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Thursday, July 1, 2010 10:02 pm

Putting Illinois to work

Preparing workers for permanent jobs

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Rob Hoskins, middle, and Theodore Steen, right, were both hired on as regular Springfield Park District employees after they went through the state's economic stimulus program Put Illinois to Work. Mark Miller, left, trained them both as they worked on l
PHOTO BY RACHEL WELLS

No one can help you if you don’t help yourself, says Springfield resident Theodore Steen when he explains his recent success in Put Illinois to Work, a subsidized jobs program through which 225 workers have been placed with 37 Sangamon County employers.

Under the Put Illinois to Work (PIW) program, workers deemed eligible based on age or low-income standards earn $10 per hour, pay provided by the state and federal government, for up to six months. Employers, in turn, provide at least 30 hours of work each week as well as skills training, which workers can use to find another job or, if the employer offers, to continue working as a regular, unsubsidized employee after the program ends.

Statewide, PIW has placed about 14,700 trainees with more than 3,400 nonprofit, business and government employers. Nearly 61,000 Illinoisans had applied for the program as of late June.

So far, Steen and his new coworker, Rob Hoskins, are two of 25 PIW trainees across the state whose temporary positions are now unsubsidized permanent jobs. Their hard work and positive attitudes as temporary employees with the Springfield Park District made them good candidates for two of four full-time seasonal positions that opened up just a few weeks after the program began, says Mark Miller, the park district employee who supervises Steen, Hoskins and a handful of other PIW workers.

“I told myself from the beginning I’d give it my all,” Steen says, calling PIW a “stepping stone” for being able to fully provide for his family. “I took a chance with this and I stayed focused, kept my head up, kept my faith and also, we all know that patience is a virtue.”

Under Miller’s supervision at Edwin Watts Southwind Park, PIW trainees are learning to work with plants and about the tools needed to put them in the ground. For some participants, Miller says, the program is largely about developing a work ethic and a professional demeanor that will help them secure other jobs when the program ends.

“With this program … out here, if you try and you listen, you’re going to be successful,” Miller says. “Maybe you can’t get hired on at the park district, but you’re sure going to have enough job skills to get hired on with a landscape company or garden center.”

Hoskins, already trained in the landscaping business, says his success through PIW was a matter of being in the right place at the right time and taking full advantage of the opportunity.

“I knew it was up to me to make the impression with the park district to get on with them,” Hoskins says. Both he and Steen credit Miller and the Springfield Urban League, where they heard about the program, for helping them along the way.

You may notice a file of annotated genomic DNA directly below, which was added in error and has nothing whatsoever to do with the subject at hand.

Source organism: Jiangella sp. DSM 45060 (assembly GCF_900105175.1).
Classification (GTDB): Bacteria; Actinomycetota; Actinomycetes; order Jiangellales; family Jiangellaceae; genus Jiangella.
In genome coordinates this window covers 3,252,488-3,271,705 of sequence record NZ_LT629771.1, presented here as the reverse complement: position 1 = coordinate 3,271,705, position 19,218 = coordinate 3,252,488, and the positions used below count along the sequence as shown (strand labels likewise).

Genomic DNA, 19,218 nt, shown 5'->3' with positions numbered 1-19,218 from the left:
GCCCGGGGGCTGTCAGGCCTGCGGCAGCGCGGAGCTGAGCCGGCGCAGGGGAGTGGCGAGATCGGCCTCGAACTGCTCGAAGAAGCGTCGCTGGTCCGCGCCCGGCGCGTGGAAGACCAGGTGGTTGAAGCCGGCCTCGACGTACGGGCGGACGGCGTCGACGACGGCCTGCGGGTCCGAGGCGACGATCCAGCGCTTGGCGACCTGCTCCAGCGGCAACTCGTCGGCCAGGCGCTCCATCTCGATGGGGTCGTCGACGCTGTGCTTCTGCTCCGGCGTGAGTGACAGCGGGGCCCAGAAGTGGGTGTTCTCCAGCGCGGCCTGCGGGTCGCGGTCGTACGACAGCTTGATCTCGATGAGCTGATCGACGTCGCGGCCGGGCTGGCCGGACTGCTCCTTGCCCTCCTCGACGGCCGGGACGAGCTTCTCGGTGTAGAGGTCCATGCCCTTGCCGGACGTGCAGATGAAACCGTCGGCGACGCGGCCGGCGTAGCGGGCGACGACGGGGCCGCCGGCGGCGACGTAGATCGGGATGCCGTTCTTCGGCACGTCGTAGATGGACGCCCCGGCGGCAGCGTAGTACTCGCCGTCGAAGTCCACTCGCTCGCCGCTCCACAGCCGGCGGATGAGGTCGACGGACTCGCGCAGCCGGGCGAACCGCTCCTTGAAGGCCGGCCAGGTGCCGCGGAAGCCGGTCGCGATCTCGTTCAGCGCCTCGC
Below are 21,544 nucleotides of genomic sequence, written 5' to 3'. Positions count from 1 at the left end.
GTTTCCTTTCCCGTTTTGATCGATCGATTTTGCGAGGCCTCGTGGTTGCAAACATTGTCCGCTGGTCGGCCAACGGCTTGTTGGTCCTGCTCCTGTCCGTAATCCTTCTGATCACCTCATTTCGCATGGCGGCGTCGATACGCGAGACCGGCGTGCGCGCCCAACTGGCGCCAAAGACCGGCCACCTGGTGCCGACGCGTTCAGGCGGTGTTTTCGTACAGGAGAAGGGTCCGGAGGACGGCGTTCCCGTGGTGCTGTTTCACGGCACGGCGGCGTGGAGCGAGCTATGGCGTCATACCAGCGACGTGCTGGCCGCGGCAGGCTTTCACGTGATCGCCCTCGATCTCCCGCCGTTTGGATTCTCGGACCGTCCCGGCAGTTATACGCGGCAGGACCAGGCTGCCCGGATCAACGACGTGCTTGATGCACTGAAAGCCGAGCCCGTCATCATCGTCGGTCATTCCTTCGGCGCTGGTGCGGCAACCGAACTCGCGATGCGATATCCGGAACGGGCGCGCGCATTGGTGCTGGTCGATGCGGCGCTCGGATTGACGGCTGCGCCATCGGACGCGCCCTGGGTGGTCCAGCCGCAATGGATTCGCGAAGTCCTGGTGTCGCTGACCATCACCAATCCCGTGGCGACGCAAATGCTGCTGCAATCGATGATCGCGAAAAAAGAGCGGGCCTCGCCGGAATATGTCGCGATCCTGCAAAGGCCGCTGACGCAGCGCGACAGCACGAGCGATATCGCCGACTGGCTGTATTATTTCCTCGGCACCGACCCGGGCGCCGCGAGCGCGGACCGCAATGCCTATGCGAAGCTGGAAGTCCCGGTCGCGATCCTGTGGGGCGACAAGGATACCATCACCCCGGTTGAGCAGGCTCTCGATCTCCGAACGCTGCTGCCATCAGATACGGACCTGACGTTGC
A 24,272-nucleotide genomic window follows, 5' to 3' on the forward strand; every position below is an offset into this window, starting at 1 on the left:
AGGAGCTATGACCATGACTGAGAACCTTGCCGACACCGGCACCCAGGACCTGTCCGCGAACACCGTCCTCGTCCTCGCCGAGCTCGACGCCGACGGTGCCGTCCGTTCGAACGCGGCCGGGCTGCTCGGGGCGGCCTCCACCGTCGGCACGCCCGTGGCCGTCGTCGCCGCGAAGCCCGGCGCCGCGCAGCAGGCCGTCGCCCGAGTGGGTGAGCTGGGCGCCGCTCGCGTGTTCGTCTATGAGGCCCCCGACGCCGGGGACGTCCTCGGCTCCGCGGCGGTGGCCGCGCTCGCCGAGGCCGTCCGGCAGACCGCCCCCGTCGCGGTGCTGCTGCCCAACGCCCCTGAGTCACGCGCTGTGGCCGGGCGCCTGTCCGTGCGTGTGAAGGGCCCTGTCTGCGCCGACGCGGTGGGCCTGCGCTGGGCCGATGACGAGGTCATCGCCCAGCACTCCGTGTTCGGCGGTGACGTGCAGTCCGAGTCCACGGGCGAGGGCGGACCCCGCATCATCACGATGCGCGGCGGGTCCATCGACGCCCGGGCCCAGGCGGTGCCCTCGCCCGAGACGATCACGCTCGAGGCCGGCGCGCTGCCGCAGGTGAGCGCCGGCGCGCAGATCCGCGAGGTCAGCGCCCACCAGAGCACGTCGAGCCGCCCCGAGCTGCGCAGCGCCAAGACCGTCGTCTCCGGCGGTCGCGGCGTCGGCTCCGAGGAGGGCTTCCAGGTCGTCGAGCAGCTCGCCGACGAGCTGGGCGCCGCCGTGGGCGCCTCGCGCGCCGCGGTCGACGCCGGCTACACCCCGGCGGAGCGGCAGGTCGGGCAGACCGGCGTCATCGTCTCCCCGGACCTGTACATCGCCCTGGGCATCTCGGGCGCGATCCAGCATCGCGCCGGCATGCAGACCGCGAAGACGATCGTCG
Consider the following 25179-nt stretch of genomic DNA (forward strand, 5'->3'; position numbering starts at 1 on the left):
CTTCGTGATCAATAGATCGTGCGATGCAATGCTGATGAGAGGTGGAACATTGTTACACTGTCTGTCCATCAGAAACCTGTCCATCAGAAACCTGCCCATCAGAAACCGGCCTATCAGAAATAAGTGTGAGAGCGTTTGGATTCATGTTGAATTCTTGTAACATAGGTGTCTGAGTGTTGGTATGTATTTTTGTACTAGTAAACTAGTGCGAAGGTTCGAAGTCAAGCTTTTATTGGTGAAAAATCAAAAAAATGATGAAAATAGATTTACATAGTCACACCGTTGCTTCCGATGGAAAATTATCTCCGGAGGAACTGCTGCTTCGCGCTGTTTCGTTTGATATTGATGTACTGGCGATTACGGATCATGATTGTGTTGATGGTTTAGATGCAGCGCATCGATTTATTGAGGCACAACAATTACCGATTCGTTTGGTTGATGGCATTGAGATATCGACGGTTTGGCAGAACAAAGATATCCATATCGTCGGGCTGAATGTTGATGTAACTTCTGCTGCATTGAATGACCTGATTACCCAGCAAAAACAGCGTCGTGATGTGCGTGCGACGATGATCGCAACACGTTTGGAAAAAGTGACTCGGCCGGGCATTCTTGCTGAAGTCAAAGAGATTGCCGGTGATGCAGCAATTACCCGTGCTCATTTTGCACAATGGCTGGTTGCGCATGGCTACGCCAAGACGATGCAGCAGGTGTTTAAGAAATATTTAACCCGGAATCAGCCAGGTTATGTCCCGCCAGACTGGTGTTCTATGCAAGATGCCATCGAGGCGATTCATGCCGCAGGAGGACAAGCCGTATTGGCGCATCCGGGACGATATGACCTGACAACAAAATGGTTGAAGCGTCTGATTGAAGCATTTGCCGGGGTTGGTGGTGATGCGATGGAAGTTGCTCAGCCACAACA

But not everyone is pleased about the program’s existence. American Federation of State, County and Municipal Employees Local 2050 president Brian Schroeder represents park district employees and says PIW is “eroding” the bargaining unit by using subsidized workers instead of union labor. The park district in April announced layoffs of 27 full-time employees. “They’re squeezing us out of jobs,” Schroeder says.

PIW and similar programs in more than 30 other states­ are scheduled to end Sept. 30, but Congress is now considering whether to extend funding through 2011.

To pay for the current program, Illinois plans to spend $10 million from the General Revenue Fund and $215 million of its overall $292.5 million federal allotment from an American Recovery and Reinvestment Act welfare fund. Illinois’ remaining federal funds will go toward a summer food program for low-income youth and a summer youth employment program.

Contact Rachel Wells at rwells@illinoistimes.com


Putting Illinois to Work in Sangamon County


According to the Illinois Department of Human Services, the following businesses in Sangamon County had accepted the listed number of Put Illinois to Work trainees as of June 29, 2010:

  • Abundant Faith Ministry 11
  • Action Development Corporation d/b/a Aaron's 3
  • Boys and Girls Club of Central Illinois 33
  • Cast Industries Inc. 3
  • CLEAN AS A WHISTLE LLC 3
  • Clean as a Whistle! LLC 2
  • Computer Banc 1
  • Flawless Kutz Corporation 3
  • Habitat for Humanity of Sangamon County 6
  • Illini Waterproofing, LLC 3
  • Illinois Association for the Education of Young Children 1
  • Illinois Coalition Against Sexual Assault 1
  • Illinois Prisoner Review board 9
  • Illinois State Fair Museum Foundation 3
  • Inner City Mission 1
  • Land of Lincoln Goodwill Industries, Inc. 1
  • Little Angels Child Care Center 5
  • Lost Bridge Restuarants LLC d.b.a IHOP 3
  • Madison Park Place 4
  • Mrs. Misty's Daycare 1
  • Nazarova Development 6
  • Poplar Place Townhomes 5
  • PRIMED FOR LIFE, INC. 2
  • Ronald McDonald House Charities of Central Illinois 2
  • Shay's Home Daycare 2
  • Springfield Housing Authority 7
  • Springfield Park District 15
  • Springfield Urban League, Inc. 50
  • St. John's Breadline 5
  • St. John's Hospital 3
  • TJ Maxx 1
  • Tower of Refuge, Inc. 4
  • Tubman/Anthony Center 9
  • UNION BAPTIST CHURCH 6
  • United Way of Central Illinois 1
  • Victory Through Praise Child Care Development 2
  • YMCA of Springfield 8

The state stopped taking applications in late June due to an overwhelming response from potential employees.

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